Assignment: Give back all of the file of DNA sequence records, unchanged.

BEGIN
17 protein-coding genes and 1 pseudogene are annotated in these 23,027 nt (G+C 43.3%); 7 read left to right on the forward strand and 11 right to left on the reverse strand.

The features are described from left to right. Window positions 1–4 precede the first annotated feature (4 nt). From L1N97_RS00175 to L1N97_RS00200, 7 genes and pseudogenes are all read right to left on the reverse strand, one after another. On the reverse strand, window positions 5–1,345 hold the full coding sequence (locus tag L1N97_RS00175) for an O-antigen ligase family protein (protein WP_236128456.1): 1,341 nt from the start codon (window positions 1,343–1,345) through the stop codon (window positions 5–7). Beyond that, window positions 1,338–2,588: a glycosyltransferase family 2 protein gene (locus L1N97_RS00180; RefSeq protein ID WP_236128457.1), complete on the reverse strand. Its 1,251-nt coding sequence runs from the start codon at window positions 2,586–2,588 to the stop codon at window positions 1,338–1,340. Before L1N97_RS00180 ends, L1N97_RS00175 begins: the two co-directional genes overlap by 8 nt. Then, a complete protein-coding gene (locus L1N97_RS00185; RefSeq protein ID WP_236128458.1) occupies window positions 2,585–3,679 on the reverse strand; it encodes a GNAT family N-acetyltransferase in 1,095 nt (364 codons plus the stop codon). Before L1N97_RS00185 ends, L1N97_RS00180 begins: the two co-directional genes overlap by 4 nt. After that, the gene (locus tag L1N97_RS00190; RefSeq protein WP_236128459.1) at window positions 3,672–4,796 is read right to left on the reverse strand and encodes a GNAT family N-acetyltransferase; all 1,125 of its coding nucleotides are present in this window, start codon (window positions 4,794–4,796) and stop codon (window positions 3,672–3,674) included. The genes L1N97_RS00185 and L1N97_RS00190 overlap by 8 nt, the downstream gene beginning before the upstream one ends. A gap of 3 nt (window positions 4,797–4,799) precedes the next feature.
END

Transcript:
17 protein-coding genes and 1 pseudogene are annotated in these 23,027 nt (G+C 43.3%); 7 read left to right on the forward strand and 11 right to left on the reverse strand.

The features are described from left to right. Window positions 1–4 precede the first annotated feature (4 nt). From L1N97_RS00175 to L1N97_RS00200, 7 genes and pseudogenes are all read right to left on the reverse strand, one after another. On the reverse strand, window positions 5–1,345 hold the full coding sequence (locus tag L1N97_RS00175) for an O-antigen ligase family protein (protein WP_236128456.1): 1,341 nt from the start codon (window positions 1,343–1,345) through the stop codon (window positions 5–7). Beyond that, window positions 1,338–2,588: a glycosyltransferase family 2 protein gene (locus L1N97_RS00180; RefSeq protein ID WP_236128457.1), complete on the reverse strand. Its 1,251-nt coding sequence runs from the start codon at window positions 2,586–2,588 to the stop codon at window positions 1,338–1,340. Before L1N97_RS00180 ends, L1N97_RS00175 begins: the two co-directional genes overlap by 8 nt. Then, a complete protein-coding gene (locus L1N97_RS00185; RefSeq protein ID WP_236128458.1) occupies window positions 2,585–3,679 on the reverse strand; it encodes a GNAT family N-acetyltransferase in 1,095 nt (364 codons plus the stop codon). Before L1N97_RS00185 ends, L1N97_RS00180 begins: the two co-directional genes overlap by 4 nt. After that, the gene (locus tag L1N97_RS00190; RefSeq protein WP_236128459.1) at window positions 3,672–4,796 is read right to left on the reverse strand and encodes a GNAT family N-acetyltransferase; all 1,125 of its coding nucleotides are present in this window, start codon (window positions 4,794–4,796) and stop codon (window positions 3,672–3,674) included. The genes L1N97_RS00185 and L1N97_RS00190 overlap by 8 nt, the downstream gene beginning before the upstream one ends. A gap of 3 nt (window positions 4,797–4,799) precedes the next feature.